Really, both introverts and extroverts make perfectly fine solo travelers, however from my. experience, extroverts represent the minority demographic of solo travelers.

Extroverts being extroverted, tend to have a large enough circle of friends and acquaintances around them to find a travel buddy. This is great because the sheer amount of time you’ll spend alone while solo traveling really only even appeals to an introvert anyway.

Happy woman on a bike tour with male friends | Solo travel anxiety

3 Ways to make friends while traveling

Now that we know introverts most certainly can travel solo — how does one come out of one’s introverted shell and meet others? Here are just four of the many ways you can meet people while traveling.

1. Group TOurs: Travel Solo with a group!

One of the easiest ways I’ve met people is through group tours. They both provide a chance to see sites with others, which can be safer, depending on the country and site you’re visiting, and an easy way to meet people.

You can book tours in advance with Get Your Guide or Viator, or if this is your first solo trip, maybe a fully planned solo trip would make more sense. For those, head to G Adventures or Contiki, two great companies offering some of the best solo travel vacations.

2. Sit at the bar, or go to a bar

Bars are easy places to meet people, but you could also go to a restaurant or coffee shop and sit at the bar, rather than a private table. If there’s one thing I learned by sitting at a bar solo, you never stay solo for long. In fact, it’s almost harder to stay alone for long when you go out to eat alone and sit at the bar.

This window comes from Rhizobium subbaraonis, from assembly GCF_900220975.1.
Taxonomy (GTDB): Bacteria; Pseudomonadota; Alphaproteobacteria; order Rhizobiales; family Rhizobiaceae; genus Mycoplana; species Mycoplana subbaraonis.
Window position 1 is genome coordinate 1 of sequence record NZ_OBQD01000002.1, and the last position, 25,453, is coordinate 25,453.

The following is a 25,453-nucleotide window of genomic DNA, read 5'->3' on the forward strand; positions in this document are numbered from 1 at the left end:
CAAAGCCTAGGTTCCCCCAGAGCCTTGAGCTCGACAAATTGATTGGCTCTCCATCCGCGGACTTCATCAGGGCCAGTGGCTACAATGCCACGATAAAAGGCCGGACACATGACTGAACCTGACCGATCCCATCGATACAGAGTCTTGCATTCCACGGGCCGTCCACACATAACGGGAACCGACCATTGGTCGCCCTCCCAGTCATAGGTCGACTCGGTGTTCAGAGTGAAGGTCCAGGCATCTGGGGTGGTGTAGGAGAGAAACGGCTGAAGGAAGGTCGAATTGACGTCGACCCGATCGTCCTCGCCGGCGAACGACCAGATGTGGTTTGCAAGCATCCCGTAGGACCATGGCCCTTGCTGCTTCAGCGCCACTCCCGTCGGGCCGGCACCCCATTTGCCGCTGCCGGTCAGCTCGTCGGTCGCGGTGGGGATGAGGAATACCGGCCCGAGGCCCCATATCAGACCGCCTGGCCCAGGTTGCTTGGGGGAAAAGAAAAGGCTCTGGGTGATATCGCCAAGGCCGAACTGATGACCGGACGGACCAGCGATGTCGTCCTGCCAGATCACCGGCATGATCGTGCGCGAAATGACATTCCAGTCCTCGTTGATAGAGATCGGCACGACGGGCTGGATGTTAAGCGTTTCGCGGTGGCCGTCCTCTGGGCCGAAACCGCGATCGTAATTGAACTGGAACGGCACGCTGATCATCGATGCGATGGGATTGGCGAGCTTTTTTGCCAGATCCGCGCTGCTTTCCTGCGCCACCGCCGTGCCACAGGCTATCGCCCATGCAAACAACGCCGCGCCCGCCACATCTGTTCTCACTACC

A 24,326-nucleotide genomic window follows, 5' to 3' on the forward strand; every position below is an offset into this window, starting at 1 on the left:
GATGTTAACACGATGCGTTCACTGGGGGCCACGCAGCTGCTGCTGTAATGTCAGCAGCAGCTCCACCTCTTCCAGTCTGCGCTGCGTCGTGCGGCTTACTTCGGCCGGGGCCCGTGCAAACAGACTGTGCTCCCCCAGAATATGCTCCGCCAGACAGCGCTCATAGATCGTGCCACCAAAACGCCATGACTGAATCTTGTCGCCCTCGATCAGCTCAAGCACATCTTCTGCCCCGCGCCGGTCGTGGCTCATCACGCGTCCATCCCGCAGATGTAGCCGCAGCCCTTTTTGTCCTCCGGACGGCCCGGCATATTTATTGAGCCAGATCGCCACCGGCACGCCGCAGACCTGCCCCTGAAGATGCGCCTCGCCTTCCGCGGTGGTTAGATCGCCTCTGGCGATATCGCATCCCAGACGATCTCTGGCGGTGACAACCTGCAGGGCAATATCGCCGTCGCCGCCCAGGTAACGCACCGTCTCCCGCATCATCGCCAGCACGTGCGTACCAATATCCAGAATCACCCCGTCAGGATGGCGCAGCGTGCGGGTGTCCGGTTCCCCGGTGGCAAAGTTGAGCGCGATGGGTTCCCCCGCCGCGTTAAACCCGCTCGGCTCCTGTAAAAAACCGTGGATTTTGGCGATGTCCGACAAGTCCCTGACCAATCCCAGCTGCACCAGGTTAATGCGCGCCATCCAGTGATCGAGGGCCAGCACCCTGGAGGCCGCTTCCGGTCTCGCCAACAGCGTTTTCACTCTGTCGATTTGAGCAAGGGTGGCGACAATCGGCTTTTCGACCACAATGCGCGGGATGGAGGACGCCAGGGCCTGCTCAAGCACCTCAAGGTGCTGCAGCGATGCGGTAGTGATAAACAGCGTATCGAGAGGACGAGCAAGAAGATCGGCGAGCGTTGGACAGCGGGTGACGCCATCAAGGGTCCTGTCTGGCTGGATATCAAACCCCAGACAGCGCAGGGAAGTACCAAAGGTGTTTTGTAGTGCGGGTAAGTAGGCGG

If you do opt for a table, consider one outside. This not only helps keep you occupied because you can people-watch, but signals to a passerby that it’s cool to say hi and chat you up.

RELATED ARTICLE 🍷🍽 Eating Alone While Traveling: How to Overcome Your Fear

3. Pre-travel online networking

You might also consider joining some Facebook groups expats in the city or country you’re headed to. Another great online meeting place is If you’re into any niche hobbies or activities, for example acro yoga, see if there’s an acro yoga meetup or acro yoga studio where you’re headed.

💡 Solo Travel Tip: Do some internet networking in Facebook groups and travel forums before you even take your trip! Even if you don’t meet up with anyone, you can get great tips from locals this way.


Practice approaching strangers

What if you aren’t comfortable approaching strangers? I get it. Truthfully, I don’t think anyone is all that comfortable approaching a stranger. They could blow us off, or not want to talk to us, or something worse, and rejection sucks.

However, the only way to get comfortable with something is to practice doing it. Whether it be baking sourdough bread, painting floral landscapes, or doing a headstand in yoga, if there was a way to get good at something besides by practicing, we’d all be that instead of practicing.

Since there’s not, we must practice to make perfect (or at least easier and more comfortable).

Who should I approach?